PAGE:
The 180 single-family homes and condominiums and, separately, 70 affordable-housing units, were proposed eight years ago as part of the Mayfield Development Agreement between Stanford and the city.
In the 2005 agreement, the university leased land at Page Mill Road and El Camino Real to the city for $1 per year for 51 years in exchange for permission to demolish several buildings in the Stanford Research Park along California Avenue for the faculty and staff homes. In addition, three office buildings along El Camino Real at California Avenue between Wells Fargo Bank and the Bank of America building will be demolished for low-income housing.
But as the university gears up for the demolition and construction, the carefully crafted agreement could have an Achilles' heel. The city has yet to approve Stanford's construction-management plan — the one thing not spelled out in the Mayfield document, residents of the adjacent College Terrace neighborhood said.
That's significant because they want the city to guarantee that trucks and equipment won't constantly rumble down California Avenue during the estimated three years of demolition and construction about to start.
Residents also said they might ask the city to require a new traffic study, saying the first was flawed and that conditions have changed since the Mayfield agreement was signed.
Stanford officials and the College Terrace Residents Association have met to discuss the project. The university plans to divert some traffic onto a makeshift road, but some traffic would still enter and exit the construction site from California Avenue and use Hanover Street to reach Page Mill. Much of the soil planned for removal might be used on site, which would cut down on truck trips, said Jean McCown, Stanford's director of community relations.
Residents have asked Stanford to make the temporary road permanent for use by the new residents. But McCown said the permanent road would not be acceptable to Stanford. Residents would then travel through the research park and would bisect the properties. About 75,000 square feet of commercial space will be built on that site. Having a road from the residential area through the commercial site not consistent with the concept of a residential development, she said.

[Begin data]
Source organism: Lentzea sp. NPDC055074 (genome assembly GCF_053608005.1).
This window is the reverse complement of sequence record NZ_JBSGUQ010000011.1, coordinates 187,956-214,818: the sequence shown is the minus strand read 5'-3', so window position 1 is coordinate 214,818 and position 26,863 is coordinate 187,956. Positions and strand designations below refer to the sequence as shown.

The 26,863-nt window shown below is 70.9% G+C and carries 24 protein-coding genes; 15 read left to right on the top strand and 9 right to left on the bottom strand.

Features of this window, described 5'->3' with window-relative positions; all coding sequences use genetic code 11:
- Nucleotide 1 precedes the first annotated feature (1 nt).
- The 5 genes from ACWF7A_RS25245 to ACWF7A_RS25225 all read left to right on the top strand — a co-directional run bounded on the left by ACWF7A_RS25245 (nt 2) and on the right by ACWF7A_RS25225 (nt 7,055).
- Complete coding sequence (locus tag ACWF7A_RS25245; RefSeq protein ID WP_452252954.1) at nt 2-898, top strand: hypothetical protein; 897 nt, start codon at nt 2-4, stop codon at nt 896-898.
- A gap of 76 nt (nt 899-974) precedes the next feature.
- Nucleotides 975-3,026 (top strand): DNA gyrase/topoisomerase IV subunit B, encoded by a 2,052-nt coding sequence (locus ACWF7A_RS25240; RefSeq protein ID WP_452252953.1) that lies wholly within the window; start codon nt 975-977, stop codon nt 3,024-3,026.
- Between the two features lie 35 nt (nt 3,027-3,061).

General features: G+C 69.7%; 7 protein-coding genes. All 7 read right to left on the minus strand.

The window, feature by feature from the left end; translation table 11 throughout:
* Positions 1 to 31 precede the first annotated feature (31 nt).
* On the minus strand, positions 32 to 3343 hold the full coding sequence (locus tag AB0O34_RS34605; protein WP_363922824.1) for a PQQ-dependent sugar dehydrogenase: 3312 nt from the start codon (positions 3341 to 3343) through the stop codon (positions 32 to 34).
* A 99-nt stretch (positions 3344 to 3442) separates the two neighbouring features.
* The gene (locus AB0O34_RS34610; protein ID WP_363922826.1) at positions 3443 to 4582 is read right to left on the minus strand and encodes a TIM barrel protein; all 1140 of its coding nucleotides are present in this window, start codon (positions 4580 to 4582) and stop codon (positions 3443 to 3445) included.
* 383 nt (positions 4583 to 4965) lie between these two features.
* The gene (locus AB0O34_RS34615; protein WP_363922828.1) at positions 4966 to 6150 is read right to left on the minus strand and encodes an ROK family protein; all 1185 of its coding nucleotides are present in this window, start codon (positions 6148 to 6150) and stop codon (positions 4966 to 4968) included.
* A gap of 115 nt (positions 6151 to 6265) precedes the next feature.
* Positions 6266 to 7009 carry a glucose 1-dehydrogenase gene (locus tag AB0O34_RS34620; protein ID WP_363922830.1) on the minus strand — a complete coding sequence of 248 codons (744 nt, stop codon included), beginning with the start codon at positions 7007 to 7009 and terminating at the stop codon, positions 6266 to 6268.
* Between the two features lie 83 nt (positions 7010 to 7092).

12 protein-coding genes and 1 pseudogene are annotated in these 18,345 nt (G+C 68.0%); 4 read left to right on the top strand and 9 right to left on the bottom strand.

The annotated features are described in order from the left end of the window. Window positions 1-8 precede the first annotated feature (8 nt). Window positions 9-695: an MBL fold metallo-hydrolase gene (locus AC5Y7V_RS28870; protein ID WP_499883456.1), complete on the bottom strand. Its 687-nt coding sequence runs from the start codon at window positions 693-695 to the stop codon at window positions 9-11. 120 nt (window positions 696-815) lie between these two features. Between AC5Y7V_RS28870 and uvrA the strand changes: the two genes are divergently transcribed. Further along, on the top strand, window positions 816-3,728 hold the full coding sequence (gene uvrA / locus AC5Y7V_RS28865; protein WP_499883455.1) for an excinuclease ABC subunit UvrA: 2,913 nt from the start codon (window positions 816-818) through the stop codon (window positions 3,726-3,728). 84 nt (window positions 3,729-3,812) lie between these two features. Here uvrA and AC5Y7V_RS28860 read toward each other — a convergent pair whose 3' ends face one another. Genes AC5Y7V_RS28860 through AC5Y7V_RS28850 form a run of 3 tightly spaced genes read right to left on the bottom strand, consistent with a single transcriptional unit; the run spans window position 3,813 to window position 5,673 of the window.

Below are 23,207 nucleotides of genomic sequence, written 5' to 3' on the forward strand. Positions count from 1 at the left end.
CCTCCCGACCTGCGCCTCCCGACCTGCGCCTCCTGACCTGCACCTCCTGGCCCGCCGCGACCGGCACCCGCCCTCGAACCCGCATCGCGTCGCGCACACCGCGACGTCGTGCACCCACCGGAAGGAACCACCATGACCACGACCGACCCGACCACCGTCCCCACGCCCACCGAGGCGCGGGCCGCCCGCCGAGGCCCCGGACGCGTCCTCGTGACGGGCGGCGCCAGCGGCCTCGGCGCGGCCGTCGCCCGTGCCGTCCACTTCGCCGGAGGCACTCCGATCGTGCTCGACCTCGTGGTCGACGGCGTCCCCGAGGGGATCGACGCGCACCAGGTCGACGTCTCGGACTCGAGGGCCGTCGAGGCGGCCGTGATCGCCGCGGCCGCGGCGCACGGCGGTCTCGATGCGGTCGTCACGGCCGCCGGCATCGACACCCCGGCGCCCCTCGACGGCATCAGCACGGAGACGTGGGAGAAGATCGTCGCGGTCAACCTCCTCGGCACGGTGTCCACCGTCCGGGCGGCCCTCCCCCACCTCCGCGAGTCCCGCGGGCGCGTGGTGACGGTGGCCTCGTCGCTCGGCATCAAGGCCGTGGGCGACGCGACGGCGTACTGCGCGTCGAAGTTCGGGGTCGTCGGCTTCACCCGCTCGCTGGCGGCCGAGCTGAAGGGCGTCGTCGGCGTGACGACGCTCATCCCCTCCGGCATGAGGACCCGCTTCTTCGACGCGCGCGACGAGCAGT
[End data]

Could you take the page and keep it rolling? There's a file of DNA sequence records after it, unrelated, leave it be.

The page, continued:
On the face of it, there would seem to be little that residents or city officials could do to impose additional measures to ease traffic problems, Mayor Greg Scharff said at a March 23 neighborhood association meeting.
But attorney Bill Ross, a College Terrace resident, said during a neighborhood association board meeting that nothing in the agreement or project's environmental-impact report defines how to deal with traffic from construction or demolition. Since the Mayfield agreement, conditions in the area have changed — namely, higher density projects to the south of Page Mill Road have added traffic to California Avenue and the surrounding area. The added traffic could necessitate a new traffic study under the California Environmental Quality Act (CEQA).
Neither City Planning Director Curtis Williams nor Chief Transportation Official Jaime Rodriguez returned a request for comment.
But McCown said new traffic studies are not necessary or allowed under the Mayfield agreement.
"CEQA applies only to a public agency's discretionary decisions. Under the Mayfield Development Agreement, Palo Alto deliberately limited its future discretion over the housing projects to issues such as aesthetics and equipment noise, not traffic. Also, the city committed not to add any new mitigation measures (traffic or otherwise) unless they are required by non-CEQA state, regional or federal law," she said in a email.
"There would be no reason to prepare a new traffic study even if there were no Mayfield Development Agreement. As the 2005 (environmental report) explained, the upper California Avenue housing will cause an enormous reduction in the traffic generated at these sites. If traffic on neighboring streets has worsened since 2005, that would just make the upper California housing more valuable in ameliorating local conditions."
If Stanford receives the green light from the city, demolition and site preparation could begin in mid-2014, said Project Manager Chris Wuthmann. But the shuffling of companies and leases will be a factor in the actual start time, he said.
Theranos, which currently leases 1601 S. California Ave., will move into another building that is undergoing construction on the corner of Porter Drive, McCown said.
Many details for the development were worked out eight years ago, such as the number of units and parking spaces, frontage setbacks, building heights and limitations on the city's design review. Stanford officials hope that work will facilitate the process, McCown said.
But removing hazardous materials known to exist at some of the building sites could create some snags, Wuthmann and McCown said, including asbestos from buildings and volatile organic chemicals in the soil.